Editor's note: Syrian Prime Minister Riyad Hijab has reportedly defected from Bashar al-Assad’s regime to join “the revolution.” But who is behind the so-called revolution? CNN’s Tim Lister shares his thoughts on the state of the opposition in Syria, and what the reports of jihadist involvement could mean.
What is the state of the opposition? Since the unrest began, we've heard that there wasn’t a united opposition as was the case in places such as Libya. Has that changed?
Bashar al-Assad’s opponents – both the politicians and the fighters – are like a bunch of pinballs flying in different directions, often beyond control and sometimes cannoning off each other. That’s always been the concern about Syria, one that Assad himself has encouraged – a sort of "Après moi, le deluge." The ethnographic map of Syria looks like a Jackson Pollock painting: Sunnis, Kurds, Alawites and Christians live cheek by jowl (although the Kurds are heavily concentrated in the northeast.) All have their own priorities and agendas. Many Christians and Alawites believe that whatever follows this regime would be worse for them. Many Kurds view the upheaval as an opportunity to achieve their own state within a state (much like their brethren in Iraq.)
The exiled opposition seems in a state of perpetual confusion. Veteran activist Haitham al-Maleh said last week he had been tasked with putting together a transitional government. The Syrian National Council described the announcement as premature, prompting al Maleh to say essentially that it was useless.
The SNC has struggled on two fronts: failing to fashion a united front among its 260 members, who range from Communists to Islamists, and unable to forge meaningful links with opposition elements within Syria such as the Local Co-ordination Committees.
Its attempts to exercise some authority over the Free Syrian Army have also failed.
Reporting for Time magazine last week from Idlib province, Rania Abouzeid wrote: "There are real and serious rivalries between exiles and those inside Syria, sub-splits between those groups, deep schisms between the armed and political opposition, and among some armed groups in different areas. At the moment, most of their guns are pointed in the same direction, but it’s easy to predict what may happen when their common enemy falls."
There are plenty of rivalries among FSA commanders. Even local co-operation, let alone a nationally co-coordinated campaign, is at a premium. Brian Fishman at the New America Foundation, who has closely followed the evolution of the Syrian resistance, says it remains a collection of localized and, at best, regionalized units. Within the FSA, he says, there are innumerable positions and aims but only one over-arching goal – getting rid of al-Assad.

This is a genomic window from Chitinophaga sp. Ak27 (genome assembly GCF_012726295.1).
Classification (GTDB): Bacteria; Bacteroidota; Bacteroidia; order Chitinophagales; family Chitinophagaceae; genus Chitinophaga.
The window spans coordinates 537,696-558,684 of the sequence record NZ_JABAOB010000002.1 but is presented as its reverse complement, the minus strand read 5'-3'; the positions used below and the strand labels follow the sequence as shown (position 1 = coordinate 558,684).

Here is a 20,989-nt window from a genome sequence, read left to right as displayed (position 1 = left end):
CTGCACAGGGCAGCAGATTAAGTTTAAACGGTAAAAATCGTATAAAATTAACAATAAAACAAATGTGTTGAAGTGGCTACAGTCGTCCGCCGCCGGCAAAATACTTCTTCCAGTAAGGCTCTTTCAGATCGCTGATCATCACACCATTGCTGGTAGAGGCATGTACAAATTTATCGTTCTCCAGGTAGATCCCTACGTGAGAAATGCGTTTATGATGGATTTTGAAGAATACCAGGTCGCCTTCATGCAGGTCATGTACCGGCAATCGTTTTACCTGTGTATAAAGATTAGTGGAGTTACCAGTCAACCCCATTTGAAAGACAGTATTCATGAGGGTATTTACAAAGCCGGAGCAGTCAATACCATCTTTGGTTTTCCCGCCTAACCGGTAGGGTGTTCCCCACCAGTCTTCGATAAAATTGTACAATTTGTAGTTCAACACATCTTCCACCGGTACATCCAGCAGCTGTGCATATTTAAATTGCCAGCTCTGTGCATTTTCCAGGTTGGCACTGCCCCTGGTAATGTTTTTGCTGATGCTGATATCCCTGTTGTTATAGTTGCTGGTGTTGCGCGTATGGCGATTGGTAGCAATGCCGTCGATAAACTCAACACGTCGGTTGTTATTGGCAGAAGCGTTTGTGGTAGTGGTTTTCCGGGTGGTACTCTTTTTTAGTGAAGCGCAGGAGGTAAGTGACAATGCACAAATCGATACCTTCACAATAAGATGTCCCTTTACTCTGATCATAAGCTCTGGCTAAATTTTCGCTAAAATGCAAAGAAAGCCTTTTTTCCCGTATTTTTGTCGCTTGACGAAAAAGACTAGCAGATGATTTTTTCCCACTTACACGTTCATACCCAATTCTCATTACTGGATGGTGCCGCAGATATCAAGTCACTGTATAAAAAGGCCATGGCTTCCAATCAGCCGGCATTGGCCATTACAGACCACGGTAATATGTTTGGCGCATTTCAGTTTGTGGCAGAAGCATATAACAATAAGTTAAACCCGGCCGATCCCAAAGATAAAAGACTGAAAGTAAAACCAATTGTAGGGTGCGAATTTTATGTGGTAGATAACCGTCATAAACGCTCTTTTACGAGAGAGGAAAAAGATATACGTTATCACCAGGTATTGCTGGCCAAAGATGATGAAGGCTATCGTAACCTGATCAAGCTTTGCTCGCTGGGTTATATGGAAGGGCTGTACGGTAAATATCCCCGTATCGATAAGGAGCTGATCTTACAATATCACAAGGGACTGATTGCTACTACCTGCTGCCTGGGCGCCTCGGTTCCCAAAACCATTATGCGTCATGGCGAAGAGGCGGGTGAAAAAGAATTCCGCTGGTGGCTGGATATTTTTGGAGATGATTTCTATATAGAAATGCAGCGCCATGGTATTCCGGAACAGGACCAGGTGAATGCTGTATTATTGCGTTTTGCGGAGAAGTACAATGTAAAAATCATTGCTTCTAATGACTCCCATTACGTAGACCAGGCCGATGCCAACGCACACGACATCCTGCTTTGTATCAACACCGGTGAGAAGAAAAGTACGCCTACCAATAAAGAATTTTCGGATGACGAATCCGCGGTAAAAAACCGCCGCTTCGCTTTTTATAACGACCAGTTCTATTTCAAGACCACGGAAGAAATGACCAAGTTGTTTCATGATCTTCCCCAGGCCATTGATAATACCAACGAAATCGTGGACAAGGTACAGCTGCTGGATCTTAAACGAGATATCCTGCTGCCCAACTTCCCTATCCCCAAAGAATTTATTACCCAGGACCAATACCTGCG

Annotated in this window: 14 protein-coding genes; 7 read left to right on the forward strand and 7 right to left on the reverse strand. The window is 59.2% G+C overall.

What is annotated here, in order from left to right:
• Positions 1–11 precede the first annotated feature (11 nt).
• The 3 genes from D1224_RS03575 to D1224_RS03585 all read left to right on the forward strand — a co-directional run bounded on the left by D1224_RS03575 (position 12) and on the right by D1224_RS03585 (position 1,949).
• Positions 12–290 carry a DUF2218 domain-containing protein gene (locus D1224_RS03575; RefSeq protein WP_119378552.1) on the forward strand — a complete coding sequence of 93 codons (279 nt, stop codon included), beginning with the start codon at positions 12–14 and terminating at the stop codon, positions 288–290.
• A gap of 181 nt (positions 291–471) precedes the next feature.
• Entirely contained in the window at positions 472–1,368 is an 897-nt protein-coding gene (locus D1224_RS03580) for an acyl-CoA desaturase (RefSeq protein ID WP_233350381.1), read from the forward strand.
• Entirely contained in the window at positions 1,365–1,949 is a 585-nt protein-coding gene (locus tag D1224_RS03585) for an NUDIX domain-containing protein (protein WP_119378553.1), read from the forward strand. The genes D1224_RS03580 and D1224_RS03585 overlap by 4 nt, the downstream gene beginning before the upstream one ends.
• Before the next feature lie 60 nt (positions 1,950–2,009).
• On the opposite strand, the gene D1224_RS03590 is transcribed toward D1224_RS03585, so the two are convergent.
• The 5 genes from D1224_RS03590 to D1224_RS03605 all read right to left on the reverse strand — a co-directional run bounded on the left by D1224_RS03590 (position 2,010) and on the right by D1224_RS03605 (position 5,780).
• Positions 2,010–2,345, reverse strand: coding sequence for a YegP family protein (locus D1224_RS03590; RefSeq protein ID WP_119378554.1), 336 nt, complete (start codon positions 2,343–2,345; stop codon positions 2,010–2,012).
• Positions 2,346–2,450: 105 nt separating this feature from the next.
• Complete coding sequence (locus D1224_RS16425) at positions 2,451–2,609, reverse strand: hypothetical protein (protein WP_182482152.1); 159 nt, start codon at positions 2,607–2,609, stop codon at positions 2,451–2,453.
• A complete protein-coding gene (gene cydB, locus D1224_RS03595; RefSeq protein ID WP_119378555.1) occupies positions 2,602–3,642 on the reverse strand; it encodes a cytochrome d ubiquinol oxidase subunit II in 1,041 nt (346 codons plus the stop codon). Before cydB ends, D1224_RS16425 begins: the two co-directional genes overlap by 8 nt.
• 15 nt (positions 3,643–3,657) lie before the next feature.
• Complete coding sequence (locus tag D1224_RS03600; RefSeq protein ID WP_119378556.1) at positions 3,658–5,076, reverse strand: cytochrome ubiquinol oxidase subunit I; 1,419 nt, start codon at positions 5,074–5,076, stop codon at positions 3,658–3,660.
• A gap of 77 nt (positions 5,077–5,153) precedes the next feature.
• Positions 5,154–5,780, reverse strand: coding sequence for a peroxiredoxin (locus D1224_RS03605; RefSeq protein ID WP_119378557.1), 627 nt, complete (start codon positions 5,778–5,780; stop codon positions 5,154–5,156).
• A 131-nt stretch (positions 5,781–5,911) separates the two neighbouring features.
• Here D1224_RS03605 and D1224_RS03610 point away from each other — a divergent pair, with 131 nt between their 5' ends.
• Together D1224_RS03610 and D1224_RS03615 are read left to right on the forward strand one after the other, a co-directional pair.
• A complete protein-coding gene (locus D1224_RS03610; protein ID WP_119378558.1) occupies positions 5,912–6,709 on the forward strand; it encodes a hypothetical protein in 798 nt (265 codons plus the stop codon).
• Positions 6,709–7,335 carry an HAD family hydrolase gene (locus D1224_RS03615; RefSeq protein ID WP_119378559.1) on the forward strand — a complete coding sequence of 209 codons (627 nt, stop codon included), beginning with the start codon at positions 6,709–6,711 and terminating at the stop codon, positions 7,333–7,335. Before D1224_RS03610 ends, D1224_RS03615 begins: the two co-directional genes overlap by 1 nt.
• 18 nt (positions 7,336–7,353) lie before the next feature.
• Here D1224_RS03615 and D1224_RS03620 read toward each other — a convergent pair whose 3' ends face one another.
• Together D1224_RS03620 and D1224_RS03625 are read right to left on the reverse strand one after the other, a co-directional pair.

In Libya, the Transitional National Council was operating out of Benghazi very soon after the revolt against Gadhafi began – but it too suffered many internal divisions that reverberate across the country to this day. If anything, the disparate interests of the Syrian opposition are even more pronounced.
One element that is of growing concern within and beyond Syria is the presence of jihadist cells that have gained combat experience in Iraq, Yemen or Libya. Jihadist forums are full of almost daily appeals for fighters to go to Syria, but intelligence analysts see the numbers in the low hundreds rather than thousands.
Fishman believes that jihadis with experience elsewhere may be “force multipliers” – training other groups in urban guerrilla warfare and bomb-making. So far, Syria hasn’t seen the scale of suicide attacks and roadside bombs that was the case in Iraq in 2004-06, although groups like the al-Nusrah Front (which now has its own media arm) have posted videos of some suicide attacks that are eerily reminiscent of al Qaeda in Iraq.
There’s a risk in conflating jihadists with Islamists who have no truck with al Qaeda. But Colonel al Kurdi is concerned that a growing influx of foreign jihadists could mean trouble down the road.
It may “lead to chaos in Syria even after the fall of the regime because of internal feuds that may happen between the groups and the power struggle that may occur," he warned.